Value-based or pay-for-performance approaches to reimbursement for drugs and devices represent a significant opportunity for innovation—but one that is often missed or misperceived by manufacturers and payers. This article takes a closer look at the current use of value-based agreements, how strategy informs their focus and development, and the very different set of skills it takes to prepare for and negotiate value-based agreements that actually create significant value for key stakeholders—including, most importantly, patients seeking access to new and often high-cost therapies.
The healthcare industry is abuzz with talk of value-based agreements—also called outcomes-based, risk-sharing, or pay-for-performance contracts. “Value-Based Arrangements May Be More Prevalent than Assumed,” reports a team of researchers writing in the American Journal of Managed Care.
Reflecting a broader trend of interest in alternative healthcare payment models, VBAs in part are a response to the political hot button of drug pricing—and also to patients’ and their advocates’ demands for access to novel, sometimes extraordinarily expensive therapies. Instead of paying a single negotiated price for a pharmaceutical therapy or medical device, VBAs tie reimbursement for prescriptions to their actual efficacy for patients.
Though data is limited, research suggests that 75% of VBAs are not publicly reported. Agreements that are publicly reported vary in their approach and ambition. For example:
- UPMC and Harvard Pilgrim have forged several outcomes-based arrangements with drug makers. In January 2019, UPMC Health Plan and AstraZeneca announced a VBA for Brilinta (ticagrelor), a blood thinner for cardiac patients; Brilinta is available in UPMC’s generic tier with payment tied to reduced incidence of hospitalization post-heart attack. UPMC negotiated to tie the price of Boehringer Ingelheim’s Jardiance to total care costs for all UPMC type 2 diabetes patients.
- For Spark’s Luxterna, a novel gene therapy for the treatment of congenital vision loss, Harvard Pilgrim links payment to both 90-day and 30-month efficacy.
- Novartis’s Kymriah and Kite’s Yescarta are chimeric antigen receptor (CAR-T cell) therapies—FDA-approved for some non-Hodgkin lymphoma and leukemia patients, and in trials for other forms of blood cancer. Priced in the hundreds of thousands of dollars range, they include rebates and discounts tied to performance.
- Novartis launched its multi-million-dollar one-time therapy Zolgensma with an installment payment plan, discounts for standard terms, and a money-back guarantee.
Yet despite these and other prominent examples—and despite indications of a recent uptick in the number of agreements, both reported and unreported—VBA utilization remains limited, and many VBAs actually deliver limited value.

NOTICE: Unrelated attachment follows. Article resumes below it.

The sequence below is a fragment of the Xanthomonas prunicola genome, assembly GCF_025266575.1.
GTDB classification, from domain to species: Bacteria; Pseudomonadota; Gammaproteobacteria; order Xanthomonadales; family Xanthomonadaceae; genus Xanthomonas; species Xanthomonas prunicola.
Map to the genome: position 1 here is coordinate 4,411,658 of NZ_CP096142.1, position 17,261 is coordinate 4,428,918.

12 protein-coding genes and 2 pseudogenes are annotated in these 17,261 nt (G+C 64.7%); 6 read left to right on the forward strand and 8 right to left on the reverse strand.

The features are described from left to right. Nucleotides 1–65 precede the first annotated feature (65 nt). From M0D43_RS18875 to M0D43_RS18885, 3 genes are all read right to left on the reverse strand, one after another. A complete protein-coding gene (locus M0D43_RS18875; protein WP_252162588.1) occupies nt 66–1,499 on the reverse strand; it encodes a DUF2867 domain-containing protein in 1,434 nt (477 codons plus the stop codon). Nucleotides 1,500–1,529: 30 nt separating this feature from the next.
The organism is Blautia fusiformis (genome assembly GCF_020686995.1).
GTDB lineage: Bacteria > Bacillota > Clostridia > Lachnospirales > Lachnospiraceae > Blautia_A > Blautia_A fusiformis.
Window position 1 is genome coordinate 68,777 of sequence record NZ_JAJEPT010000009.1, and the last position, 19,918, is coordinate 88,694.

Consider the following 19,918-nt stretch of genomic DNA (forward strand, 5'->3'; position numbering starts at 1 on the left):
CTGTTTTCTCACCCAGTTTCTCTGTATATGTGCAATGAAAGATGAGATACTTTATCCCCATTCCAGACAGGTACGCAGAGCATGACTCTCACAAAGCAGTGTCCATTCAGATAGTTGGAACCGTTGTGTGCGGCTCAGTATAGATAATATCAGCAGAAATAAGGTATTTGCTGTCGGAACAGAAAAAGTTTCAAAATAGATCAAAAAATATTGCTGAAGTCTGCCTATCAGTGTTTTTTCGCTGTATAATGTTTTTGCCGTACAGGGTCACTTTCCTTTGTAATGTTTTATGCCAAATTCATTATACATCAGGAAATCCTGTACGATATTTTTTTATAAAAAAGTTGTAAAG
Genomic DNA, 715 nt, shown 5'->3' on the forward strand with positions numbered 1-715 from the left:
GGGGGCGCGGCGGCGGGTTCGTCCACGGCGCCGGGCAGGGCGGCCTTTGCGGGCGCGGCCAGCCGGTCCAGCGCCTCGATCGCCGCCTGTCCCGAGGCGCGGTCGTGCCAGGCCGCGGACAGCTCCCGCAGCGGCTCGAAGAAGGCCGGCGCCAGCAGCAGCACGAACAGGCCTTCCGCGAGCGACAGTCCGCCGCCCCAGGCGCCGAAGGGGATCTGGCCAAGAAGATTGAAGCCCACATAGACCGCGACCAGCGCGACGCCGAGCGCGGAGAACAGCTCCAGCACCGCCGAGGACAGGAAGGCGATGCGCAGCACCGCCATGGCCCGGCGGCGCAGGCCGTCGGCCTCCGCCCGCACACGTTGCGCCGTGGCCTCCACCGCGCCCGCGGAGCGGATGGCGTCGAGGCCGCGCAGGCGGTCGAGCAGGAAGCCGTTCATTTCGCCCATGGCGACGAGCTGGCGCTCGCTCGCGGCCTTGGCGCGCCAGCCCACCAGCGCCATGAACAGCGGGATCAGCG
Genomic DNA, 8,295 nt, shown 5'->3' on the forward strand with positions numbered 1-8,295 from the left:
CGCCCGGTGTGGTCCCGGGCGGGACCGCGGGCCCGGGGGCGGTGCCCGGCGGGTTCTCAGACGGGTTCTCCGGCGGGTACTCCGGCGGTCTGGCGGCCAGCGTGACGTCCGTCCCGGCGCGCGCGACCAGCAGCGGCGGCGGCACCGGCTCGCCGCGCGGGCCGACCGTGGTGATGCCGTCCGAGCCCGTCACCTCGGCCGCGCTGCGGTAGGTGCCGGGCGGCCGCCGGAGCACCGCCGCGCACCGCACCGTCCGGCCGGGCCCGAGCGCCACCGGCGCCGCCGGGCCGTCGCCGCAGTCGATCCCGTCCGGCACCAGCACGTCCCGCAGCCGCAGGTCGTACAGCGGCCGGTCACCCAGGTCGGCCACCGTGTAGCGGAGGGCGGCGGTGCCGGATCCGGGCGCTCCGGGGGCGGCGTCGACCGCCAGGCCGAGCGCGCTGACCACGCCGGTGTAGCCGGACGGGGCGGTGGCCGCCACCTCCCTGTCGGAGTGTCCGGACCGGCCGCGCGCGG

Certainly there are good reasons for why pharmaceutical companies and healthcare payers should proceed carefully and selectively with value-based pharmaceutical contracts. In some cases, enthusiasm for VBAs can be little more than a new approach for payers to seek a discount; in these sorts of contract negotiations, “innovation” is the code word for “we want to pay less.” How might a manufacturer respond? We suggest testing some value-based models that are demonstrably focused on outcomes. If the therapy delivers the results and the payer still wants to pay less, then discount is the goal; if the payer is willing to pay above list price when the therapy delivers exceptional value, the goal is enhanced patient outcomes. (See more on negotiation below.)
Other VBAs barely stick a toe into the waters of alternative payment models—for example, offering rebates or discounts that tweak pricing by a few percentage points rather than meaningfully linking payment to outcomes. Such VBAs are likely to offer little actual value—and therefore seem hardly worth the significant effort it takes to negotiate and execute them successfully.
Value-Based Agreements: Theory versus Real World
VBAs vary widely in complexity, and many agreement structures are much harder to actually implement than traditional contracting arrangements. Typical pharmaceutical therapies and medical devices are sold as products that sit in a formulary or inventory; eventually they are used, and whether they work or don’t work, the drug or device maker is paid. Pricing is generally based on clinical trial data and economic modeling of the costs the therapy would reduce—if it works—modified by competitive pressures. In theory, VBAs rationalize pricing by tying reimbursement more directly to actual patient results, improving the basis for value exchange by better aligning incentives between manufacturers and payers. In theory.
In the real world, there are many questions and challenges in negotiating, implementing, and tracking value-based agreements. Data for actual outcomes can be hard to come by, and even when outcomes are tracked, it’s difficult to account for other factors that influence treatment efficacy and patient outcomes. Moreover, payers often are less focused on specific treatment outcomes than on reducing overall medical expenses over time. For most if not all payers, another barrier to VBAs can be the systems that support reimbursement—which are built on the implied model that you pay on day one for a therapy and are done with that transaction. All the relevant systems—from authorization to reimbursement to payment to security—are designed to support one-time payments. So you can imagine the accounting problems that ensue the first time a payer reimburses only half the price of the therapy on day one, then makes additional payments at, say, quarterly milestones to line up with measured outcomes.